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Bosnia's Bridge of Sighs

Encountering the Old Bridge of the Bosnian town of Mostar in the seventeenth-century, a Muslim traveler resorted to hyperbole to describe region’s most iconic monument: The bridge is like a rainbow arch soaring up to the skies, extending from one cliff to the other...I, a poor and miserable slave of Allah, have passed through sixteen countries, but I have never seen such a high bridge. It is thrown from rock to rock as high as the sky.”

The Old Bridge — or “Stari Mosta” in Mostar (which means literally “guardians of the bridge”) has always seemed more symbol than conveyance, and no more so than in its most recent iteration.

The bridge spanned the icy waters of the Nevetva, linking two sides of a town that became a byword for multiculturalism during centuries of Ottoman, and later Austro-Hungarian rule. Located at a strategic junction on the lucrative trade route between the ports of the Adriatic and Bosnia, with its rich natural resources, the bridge was crucial to the growth and development of Mostar, which became an important commercial and political hub of the region.

The Old Bridge was commissioned by the most famous of the Ottoman rulers, Suleiman the Magnificent (1494-1566), in 1557. The Sultan spent a whopping 300,000 silver pieces to replace a rickety wooden and rope bridge with a more serviceable stone edifice. Architect Mimar Hayruddin’s striking “humpbacked” design, similar to those seen in Venice, creates the dramatic — almost magical — optical effect of a complete ellipse when the bridge is reflected in the water. At such moments, both the Old Bridge and Mostar seem like the movie set of a fairytale film.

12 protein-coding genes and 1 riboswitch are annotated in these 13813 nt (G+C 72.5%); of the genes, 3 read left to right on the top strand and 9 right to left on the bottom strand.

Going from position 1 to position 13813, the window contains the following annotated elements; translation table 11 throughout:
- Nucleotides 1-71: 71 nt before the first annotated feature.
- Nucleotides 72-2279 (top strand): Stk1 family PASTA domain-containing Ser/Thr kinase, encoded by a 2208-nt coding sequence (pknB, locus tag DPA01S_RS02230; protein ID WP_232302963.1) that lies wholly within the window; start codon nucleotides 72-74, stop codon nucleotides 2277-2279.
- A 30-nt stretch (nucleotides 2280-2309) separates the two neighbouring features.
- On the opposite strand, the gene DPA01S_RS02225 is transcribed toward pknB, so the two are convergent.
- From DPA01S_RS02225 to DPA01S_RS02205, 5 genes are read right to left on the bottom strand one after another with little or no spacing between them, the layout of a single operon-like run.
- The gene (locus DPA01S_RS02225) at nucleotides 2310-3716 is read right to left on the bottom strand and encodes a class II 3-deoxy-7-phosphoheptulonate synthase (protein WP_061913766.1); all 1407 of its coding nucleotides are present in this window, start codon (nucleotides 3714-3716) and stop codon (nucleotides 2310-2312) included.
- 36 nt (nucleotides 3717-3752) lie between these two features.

For almost five centuries, the bridge conveyed the Muslims, Jews, Catholic and Orthodox Christians between the old city and the newer commercial center, proudly surviving the upheaval of the break-up of the Ottoman Empire and the carnage of two world wars. In 1992, however, the bridge was tragically caught between the crossfire of the War in Bosnia and Herzegovina, and blown up in November of that year. 

Even as the bridge’s ancient stones sunk to the bottom of the Nevetva, plans were underway to restore Mostar’s most iconic landmark. Spearheaded by Mostar architect and Islamic architecture historian, Amir Pasić, the eventual restoration brought together an international coalition of architects, engineers, construction experts, historians, and eager amateur volunteers from many different countries. $15.5 million dollars was eventually raised by donations from the World Bank, UNESCO, the Aga Khan Foundation and the governments of Turkey and Italy. Hungarian divers recovered many of the original stones at the bottom of the river and after four years of dedicated work, the Old Bridge once again bridges the divide between east and west: a much-needed and potent symbol of reunification and reconciliation for multi-cultural Mostar and the Bosnian-Herzegovinian people.  

Learn more about the fascinating history and culture of the Southeastern Europe on one of Alexander + Roberts’s popular itineraries such as Journey to Croatia & Montenegro, which visits 8 UNESCO World Heritage Sites, including Mostar.

Posted: 6/27/2016 2:21:40 PM by Alexander + Roberts